[Tweeters] Mark my Bird = citizen science + learning about BIRDS!

Devorah the Ornithologist birdologist at gmail.com
Fri Oct 23 03:04:27 PDT 2015


hello everyone,

do you love birds? ok, i know that's a dumb question to ask here, but how
about participating in citizen science? yes? ok, great! and how do you feel
about video games? ... ?

I ask because there is a fun online "game" where citizen scientists,
birders, and anyone who enjoys video games can participate in a project
that seeks to understand how bird bird evolved their amazing variety of
shapes. it's called "Mark My Bird". based at the university of sheffield
(where i gave a talk last week!), this site is crammed with incredibly
detailed 3D scans of bird beaks that you can examine and spin or otherwise
move around in space on your computer. you can contribute to this project
"landmarking" the beak scans. 'landmarking' in this case involves placing
points on features of the bill that are common to all specimens. the
researchers then use your landmarks to mathematically describe the shape of
bills so that they can compare and test how they differ among species.

as you work your way through the beaks, you win "badges" and each month, a
random drawing is held to give away a prize. this month's prize is a silver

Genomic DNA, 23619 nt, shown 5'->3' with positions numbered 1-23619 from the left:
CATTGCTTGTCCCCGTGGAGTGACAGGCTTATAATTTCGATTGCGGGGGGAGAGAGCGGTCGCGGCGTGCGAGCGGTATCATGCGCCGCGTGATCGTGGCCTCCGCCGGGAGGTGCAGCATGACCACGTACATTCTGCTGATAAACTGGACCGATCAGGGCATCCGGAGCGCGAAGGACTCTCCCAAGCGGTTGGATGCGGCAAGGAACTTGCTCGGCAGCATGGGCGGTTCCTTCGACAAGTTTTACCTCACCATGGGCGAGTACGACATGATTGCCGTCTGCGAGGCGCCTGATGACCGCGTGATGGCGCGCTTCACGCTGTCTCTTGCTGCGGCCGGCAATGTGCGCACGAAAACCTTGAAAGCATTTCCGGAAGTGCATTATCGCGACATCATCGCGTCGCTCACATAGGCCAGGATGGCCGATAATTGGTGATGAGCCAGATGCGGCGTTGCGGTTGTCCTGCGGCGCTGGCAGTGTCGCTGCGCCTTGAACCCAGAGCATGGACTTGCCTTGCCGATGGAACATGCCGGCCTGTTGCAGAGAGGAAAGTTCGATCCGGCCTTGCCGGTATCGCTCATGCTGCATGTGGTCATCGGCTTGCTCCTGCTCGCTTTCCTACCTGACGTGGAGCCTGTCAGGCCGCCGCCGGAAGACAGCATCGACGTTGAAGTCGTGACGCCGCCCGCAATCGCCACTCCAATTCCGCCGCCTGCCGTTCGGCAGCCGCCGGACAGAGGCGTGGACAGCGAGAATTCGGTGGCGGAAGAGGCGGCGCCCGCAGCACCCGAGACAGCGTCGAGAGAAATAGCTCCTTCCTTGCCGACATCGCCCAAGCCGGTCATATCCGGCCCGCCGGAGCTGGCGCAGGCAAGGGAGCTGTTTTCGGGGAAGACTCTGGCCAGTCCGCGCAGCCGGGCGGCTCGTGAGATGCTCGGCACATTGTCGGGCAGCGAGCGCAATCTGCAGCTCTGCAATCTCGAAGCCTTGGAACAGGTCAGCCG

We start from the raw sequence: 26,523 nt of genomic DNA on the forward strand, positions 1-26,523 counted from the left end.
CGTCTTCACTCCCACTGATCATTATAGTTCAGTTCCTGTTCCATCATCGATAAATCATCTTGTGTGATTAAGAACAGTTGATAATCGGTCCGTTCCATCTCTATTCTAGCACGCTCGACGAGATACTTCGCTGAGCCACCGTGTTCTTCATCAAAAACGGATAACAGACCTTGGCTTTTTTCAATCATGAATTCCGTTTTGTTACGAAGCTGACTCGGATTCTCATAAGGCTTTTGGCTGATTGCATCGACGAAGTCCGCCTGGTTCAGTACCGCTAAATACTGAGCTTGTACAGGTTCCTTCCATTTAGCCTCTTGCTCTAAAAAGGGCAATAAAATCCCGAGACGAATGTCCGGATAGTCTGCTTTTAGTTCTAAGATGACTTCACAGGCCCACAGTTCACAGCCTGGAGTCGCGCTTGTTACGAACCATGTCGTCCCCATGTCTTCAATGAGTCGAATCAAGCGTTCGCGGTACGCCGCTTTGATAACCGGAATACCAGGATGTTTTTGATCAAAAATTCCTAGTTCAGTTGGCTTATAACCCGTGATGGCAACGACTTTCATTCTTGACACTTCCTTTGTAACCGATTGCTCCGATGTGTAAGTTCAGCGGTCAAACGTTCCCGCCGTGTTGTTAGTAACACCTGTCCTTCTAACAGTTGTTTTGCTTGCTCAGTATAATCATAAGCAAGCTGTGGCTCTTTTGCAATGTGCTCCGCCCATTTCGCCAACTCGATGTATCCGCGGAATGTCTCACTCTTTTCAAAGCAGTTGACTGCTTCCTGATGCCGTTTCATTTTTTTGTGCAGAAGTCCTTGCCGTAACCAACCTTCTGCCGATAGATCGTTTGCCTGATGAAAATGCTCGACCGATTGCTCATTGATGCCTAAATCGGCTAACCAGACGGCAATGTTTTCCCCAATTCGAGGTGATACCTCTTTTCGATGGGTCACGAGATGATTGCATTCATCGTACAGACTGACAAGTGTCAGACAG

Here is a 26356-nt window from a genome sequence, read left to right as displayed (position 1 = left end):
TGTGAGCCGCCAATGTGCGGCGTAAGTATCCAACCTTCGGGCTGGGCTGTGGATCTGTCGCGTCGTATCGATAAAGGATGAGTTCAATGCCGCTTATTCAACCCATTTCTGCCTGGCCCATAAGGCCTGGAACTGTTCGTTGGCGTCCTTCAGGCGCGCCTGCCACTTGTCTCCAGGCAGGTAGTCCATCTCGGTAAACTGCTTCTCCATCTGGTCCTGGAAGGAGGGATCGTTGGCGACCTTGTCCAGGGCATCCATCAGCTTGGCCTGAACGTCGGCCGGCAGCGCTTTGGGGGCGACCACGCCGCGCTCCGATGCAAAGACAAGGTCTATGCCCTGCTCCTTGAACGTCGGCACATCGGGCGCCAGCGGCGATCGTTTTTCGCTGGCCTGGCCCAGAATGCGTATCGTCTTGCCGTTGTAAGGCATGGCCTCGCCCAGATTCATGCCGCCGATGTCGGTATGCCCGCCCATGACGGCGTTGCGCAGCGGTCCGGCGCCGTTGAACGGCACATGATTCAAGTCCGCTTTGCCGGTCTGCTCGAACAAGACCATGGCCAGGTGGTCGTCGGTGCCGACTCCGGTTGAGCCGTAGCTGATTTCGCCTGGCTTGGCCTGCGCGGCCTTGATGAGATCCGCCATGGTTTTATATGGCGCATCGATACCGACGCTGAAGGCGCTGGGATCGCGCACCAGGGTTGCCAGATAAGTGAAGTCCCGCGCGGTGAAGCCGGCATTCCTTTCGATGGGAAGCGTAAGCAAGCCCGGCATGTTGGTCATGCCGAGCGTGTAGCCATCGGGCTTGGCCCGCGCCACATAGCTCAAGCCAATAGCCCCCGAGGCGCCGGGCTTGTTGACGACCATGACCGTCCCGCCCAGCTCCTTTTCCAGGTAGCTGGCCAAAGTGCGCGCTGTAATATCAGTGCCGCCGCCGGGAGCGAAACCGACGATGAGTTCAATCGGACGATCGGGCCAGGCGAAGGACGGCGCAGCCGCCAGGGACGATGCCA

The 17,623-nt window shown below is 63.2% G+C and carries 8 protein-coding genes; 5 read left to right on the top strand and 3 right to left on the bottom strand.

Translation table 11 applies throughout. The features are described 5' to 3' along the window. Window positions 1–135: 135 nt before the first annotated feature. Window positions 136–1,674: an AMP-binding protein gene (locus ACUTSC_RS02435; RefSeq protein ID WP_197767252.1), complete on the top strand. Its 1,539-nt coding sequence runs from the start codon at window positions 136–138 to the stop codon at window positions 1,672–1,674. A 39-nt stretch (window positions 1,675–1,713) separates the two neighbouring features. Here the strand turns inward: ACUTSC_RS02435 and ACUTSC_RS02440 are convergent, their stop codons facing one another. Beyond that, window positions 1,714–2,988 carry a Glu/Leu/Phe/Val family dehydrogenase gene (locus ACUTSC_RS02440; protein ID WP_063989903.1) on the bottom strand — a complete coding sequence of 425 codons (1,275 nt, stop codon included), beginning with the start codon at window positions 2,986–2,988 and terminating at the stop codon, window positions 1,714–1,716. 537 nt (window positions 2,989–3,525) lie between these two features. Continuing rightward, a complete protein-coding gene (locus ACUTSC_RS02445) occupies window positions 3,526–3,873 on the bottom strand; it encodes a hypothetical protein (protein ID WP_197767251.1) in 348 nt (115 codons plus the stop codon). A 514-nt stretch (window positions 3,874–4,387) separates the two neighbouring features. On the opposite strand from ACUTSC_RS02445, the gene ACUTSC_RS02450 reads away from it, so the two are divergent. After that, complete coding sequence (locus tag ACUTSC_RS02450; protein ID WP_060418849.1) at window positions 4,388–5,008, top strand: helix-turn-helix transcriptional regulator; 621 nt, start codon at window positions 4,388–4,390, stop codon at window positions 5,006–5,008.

bird beak.

i enjoy this online project because i can devote part of my video game
playing time to actually doing something useful by (1) learning a little
about birds and by (2) contributing to SCIENCE!

if nothing else, check it out, try a couple practice beaks and perhaps
stick around to help out, too?

here's the website:

https://www.markmybird.org/

you can also ask questions and follow the site on facebook, or, of you're
like me, you can tweet your progress too! (i like tweeting pics of all my
badges, heh!)

tschüss,

--
GrrlScientist
Devorah Bennu, PhD
birdologist at gmail.com
http://twitter.com/GrrlScientist
http://www.theguardian.com/science/grrlscientist
http://birdnote.org/contributor/grrlscientist
http://www.scilogs.com/maniraptora/
*sunt lacrimae rerum et mentem mortalia tangunt. *[Virgil, Aeneid]
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